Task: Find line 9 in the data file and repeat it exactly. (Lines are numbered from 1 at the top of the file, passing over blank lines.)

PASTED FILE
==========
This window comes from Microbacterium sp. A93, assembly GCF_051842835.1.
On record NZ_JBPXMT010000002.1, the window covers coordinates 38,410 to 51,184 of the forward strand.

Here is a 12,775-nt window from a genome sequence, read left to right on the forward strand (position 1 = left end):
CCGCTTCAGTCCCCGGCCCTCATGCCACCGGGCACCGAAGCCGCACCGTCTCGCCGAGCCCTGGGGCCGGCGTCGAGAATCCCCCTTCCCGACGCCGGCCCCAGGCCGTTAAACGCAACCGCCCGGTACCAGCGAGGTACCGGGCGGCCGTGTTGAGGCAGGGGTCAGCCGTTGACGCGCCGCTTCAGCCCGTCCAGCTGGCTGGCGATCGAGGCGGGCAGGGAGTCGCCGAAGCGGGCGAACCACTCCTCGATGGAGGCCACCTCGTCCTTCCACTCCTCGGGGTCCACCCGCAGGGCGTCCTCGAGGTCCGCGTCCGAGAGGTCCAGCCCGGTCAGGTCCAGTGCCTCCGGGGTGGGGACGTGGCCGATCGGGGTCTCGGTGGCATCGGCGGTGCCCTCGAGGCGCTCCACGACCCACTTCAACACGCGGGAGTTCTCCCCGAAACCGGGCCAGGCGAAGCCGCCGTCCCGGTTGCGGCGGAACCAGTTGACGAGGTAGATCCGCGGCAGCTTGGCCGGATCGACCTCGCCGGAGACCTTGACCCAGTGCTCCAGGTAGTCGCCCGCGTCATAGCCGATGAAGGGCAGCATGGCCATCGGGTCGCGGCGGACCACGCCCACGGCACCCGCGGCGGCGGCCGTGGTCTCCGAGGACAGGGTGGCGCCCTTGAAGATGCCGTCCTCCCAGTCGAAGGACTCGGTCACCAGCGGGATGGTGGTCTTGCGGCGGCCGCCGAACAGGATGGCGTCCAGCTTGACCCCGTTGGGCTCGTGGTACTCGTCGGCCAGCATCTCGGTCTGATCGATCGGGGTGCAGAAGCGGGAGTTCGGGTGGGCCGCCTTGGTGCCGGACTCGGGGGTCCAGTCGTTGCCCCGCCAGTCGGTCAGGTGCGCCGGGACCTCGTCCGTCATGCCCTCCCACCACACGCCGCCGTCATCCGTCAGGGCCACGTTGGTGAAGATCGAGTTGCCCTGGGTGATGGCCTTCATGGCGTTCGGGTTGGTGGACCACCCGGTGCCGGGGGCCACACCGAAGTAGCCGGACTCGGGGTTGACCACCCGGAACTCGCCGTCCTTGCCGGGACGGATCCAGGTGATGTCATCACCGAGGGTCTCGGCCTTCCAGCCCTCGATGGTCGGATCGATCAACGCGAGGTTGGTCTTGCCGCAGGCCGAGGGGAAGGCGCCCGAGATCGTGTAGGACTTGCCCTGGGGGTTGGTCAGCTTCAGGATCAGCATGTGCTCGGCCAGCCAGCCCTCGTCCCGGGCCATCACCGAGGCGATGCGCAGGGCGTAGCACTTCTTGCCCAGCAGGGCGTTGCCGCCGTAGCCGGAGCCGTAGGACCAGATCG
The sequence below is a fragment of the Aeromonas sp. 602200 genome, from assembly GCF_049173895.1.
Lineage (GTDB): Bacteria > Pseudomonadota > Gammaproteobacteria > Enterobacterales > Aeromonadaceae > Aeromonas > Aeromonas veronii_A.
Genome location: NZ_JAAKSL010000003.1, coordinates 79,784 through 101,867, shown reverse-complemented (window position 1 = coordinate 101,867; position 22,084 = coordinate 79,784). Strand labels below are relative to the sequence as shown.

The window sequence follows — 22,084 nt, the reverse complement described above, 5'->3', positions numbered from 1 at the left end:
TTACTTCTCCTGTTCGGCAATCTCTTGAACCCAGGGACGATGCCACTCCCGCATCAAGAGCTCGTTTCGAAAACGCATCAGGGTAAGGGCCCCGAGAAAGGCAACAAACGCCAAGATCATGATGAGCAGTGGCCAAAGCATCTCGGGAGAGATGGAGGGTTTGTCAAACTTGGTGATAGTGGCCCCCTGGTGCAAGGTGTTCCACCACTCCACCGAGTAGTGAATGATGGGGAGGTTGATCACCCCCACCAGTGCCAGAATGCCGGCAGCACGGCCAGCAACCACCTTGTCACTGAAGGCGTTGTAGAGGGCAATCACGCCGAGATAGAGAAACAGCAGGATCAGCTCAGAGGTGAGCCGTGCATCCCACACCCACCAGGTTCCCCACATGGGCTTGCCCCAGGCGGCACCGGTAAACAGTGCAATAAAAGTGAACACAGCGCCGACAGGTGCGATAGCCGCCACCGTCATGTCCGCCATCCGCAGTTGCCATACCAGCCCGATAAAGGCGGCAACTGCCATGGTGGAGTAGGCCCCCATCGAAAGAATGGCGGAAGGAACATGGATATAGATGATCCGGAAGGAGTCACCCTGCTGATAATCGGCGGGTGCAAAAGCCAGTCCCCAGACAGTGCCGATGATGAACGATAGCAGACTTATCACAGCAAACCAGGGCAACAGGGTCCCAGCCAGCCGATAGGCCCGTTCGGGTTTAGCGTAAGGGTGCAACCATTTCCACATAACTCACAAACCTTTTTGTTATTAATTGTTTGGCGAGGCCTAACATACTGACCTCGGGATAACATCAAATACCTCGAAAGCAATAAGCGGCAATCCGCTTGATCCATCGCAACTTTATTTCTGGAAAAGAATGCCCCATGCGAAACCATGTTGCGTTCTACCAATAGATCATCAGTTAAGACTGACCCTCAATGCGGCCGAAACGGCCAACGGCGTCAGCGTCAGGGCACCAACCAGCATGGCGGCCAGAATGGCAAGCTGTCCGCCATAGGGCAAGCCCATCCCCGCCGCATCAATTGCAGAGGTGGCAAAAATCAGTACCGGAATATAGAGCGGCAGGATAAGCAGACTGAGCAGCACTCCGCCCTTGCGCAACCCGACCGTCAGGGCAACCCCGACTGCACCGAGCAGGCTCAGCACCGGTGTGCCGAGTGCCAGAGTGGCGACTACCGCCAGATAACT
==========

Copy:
TTACTTCTCCTGTTCGGCAATCTCTTGAACCCAGGGACGATGCCACTCCCGCATCAAGAGCTCGTTTCGAAAACGCATCAGGGTAAGGGCCCCGAGAAAGGCAACAAACGCCAAGATCATGATGAGCAGTGGCCAAAGCATCTCGGGAGAGATGGAGGGTTTGTCAAACTTGGTGATAGTGGCCCCCTGGTGCAAGGTGTTCCACCACTCCACCGAGTAGTGAATGATGGGGAGGTTGATCACCCCCACCAGTGCCAGAATGCCGGCAGCACGGCCAGCAACCACCTTGTCACTGAAGGCGTTGTAGAGGGCAATCACGCCGAGATAGAGAAACAGCAGGATCAGCTCAGAGGTGAGCCGTGCATCCCACACCCACCAGGTTCCCCACATGGGCTTGCCCCAGGCGGCACCGGTAAACAGTGCAATAAAAGTGAACACAGCGCCGACAGGTGCGATAGCCGCCACCGTCATGTCCGCCATCCGCAGTTGCCATACCAGCCCGATAAAGGCGGCAACTGCCATGGTGGAGTAGGCCCCCATCGAAAGAATGGCGGAAGGAACATGGATATAGATGATCCGGAAGGAGTCACCCTGCTGATAATCGGCGGGTGCAAAAGCCAGTCCCCAGACAGTGCCGATGATGAACGATAGCAGACTTATCACAGCAAACCAGGGCAACAGGGTCCCAGCCAGCCGATAGGCCCGTTCGGGTTTAGCGTAAGGGTGCAACCATTTCCACATAACTCACAAACCTTTTTGTTATTAATTGTTTGGCGAGGCCTAACATACTGACCTCGGGATAACATCAAATACCTCGAAAGCAATAAGCGGCAATCCGCTTGATCCATCGCAACTTTATTTCTGGAAAAGAATGCCCCATGCGAAACCATGTTGCGTTCTACCAATAGATCATCAGTTAAGACTGACCCTCAATGCGGCCGAAACGGCCAACGGCGTCAGCGTCAGGGCACCAACCAGCATGGCGGCCAGAATGGCAAGCTGTCCGCCATAGGGCAAGCCCATCCCCGCCGCATCAATTGCAGAGGTGGCAAAAATCAGTACCGGAATATAGAGCGGCAGGATAAGCAGACTGAGCAGCACTCCGCCCTTGCGCAACCCGACCGTCAGGGCAACCCCGACTGCACCGAGCAGGCTCAGCACCGGTGTGCCGAGTGCCAGAGTGGCGACTACCGCCAGATAACT